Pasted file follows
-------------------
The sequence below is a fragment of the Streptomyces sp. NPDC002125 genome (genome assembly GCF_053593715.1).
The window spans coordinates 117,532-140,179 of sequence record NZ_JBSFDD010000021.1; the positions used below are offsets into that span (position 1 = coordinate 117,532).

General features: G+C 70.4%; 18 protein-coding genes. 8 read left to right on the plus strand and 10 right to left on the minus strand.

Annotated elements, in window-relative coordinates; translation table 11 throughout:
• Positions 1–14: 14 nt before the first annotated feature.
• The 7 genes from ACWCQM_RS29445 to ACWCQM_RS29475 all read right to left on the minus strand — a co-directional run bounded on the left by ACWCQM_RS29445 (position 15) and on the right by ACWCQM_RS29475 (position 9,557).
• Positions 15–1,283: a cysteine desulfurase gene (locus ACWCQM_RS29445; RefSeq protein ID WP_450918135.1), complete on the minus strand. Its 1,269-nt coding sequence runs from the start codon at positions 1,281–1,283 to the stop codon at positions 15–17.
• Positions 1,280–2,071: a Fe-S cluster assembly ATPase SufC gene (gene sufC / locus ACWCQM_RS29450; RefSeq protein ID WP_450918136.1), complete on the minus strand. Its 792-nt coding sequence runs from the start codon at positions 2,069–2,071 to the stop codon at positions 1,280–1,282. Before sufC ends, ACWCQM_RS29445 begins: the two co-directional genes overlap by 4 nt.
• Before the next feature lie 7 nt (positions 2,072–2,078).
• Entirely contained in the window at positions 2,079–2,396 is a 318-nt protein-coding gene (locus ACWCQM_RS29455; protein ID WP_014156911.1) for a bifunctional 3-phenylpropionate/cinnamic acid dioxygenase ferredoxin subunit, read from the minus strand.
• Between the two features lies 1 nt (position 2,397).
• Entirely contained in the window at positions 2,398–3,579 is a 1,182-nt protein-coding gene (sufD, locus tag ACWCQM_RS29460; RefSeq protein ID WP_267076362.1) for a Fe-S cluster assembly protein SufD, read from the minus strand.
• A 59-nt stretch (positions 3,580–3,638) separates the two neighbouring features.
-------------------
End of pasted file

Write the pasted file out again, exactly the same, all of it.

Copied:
The sequence below is a fragment of the Streptomyces sp. NPDC002125 genome (genome assembly GCF_053593715.1).
The window spans coordinates 117,532-140,179 of sequence record NZ_JBSFDD010000021.1; the positions used below are offsets into that span (position 1 = coordinate 117,532).

General features: G+C 70.4%; 18 protein-coding genes. 8 read left to right on the plus strand and 10 right to left on the minus strand.

Annotated elements, in window-relative coordinates; translation table 11 throughout:
• Positions 1–14: 14 nt before the first annotated feature.
• The 7 genes from ACWCQM_RS29445 to ACWCQM_RS29475 all read right to left on the minus strand — a co-directional run bounded on the left by ACWCQM_RS29445 (position 15) and on the right by ACWCQM_RS29475 (position 9,557).
• Positions 15–1,283: a cysteine desulfurase gene (locus ACWCQM_RS29445; RefSeq protein ID WP_450918135.1), complete on the minus strand. Its 1,269-nt coding sequence runs from the start codon at positions 1,281–1,283 to the stop codon at positions 15–17.
• Positions 1,280–2,071: a Fe-S cluster assembly ATPase SufC gene (gene sufC / locus ACWCQM_RS29450; RefSeq protein ID WP_450918136.1), complete on the minus strand. Its 792-nt coding sequence runs from the start codon at positions 2,069–2,071 to the stop codon at positions 1,280–1,282. Before sufC ends, ACWCQM_RS29445 begins: the two co-directional genes overlap by 4 nt.
• Before the next feature lie 7 nt (positions 2,072–2,078).
• Entirely contained in the window at positions 2,079–2,396 is a 318-nt protein-coding gene (locus ACWCQM_RS29455; protein ID WP_014156911.1) for a bifunctional 3-phenylpropionate/cinnamic acid dioxygenase ferredoxin subunit, read from the minus strand.
• Between the two features lies 1 nt (position 2,397).
• Entirely contained in the window at positions 2,398–3,579 is a 1,182-nt protein-coding gene (sufD, locus tag ACWCQM_RS29460; RefSeq protein ID WP_267076362.1) for a Fe-S cluster assembly protein SufD, read from the minus strand.
• A 59-nt stretch (positions 3,580–3,638) separates the two neighbouring features.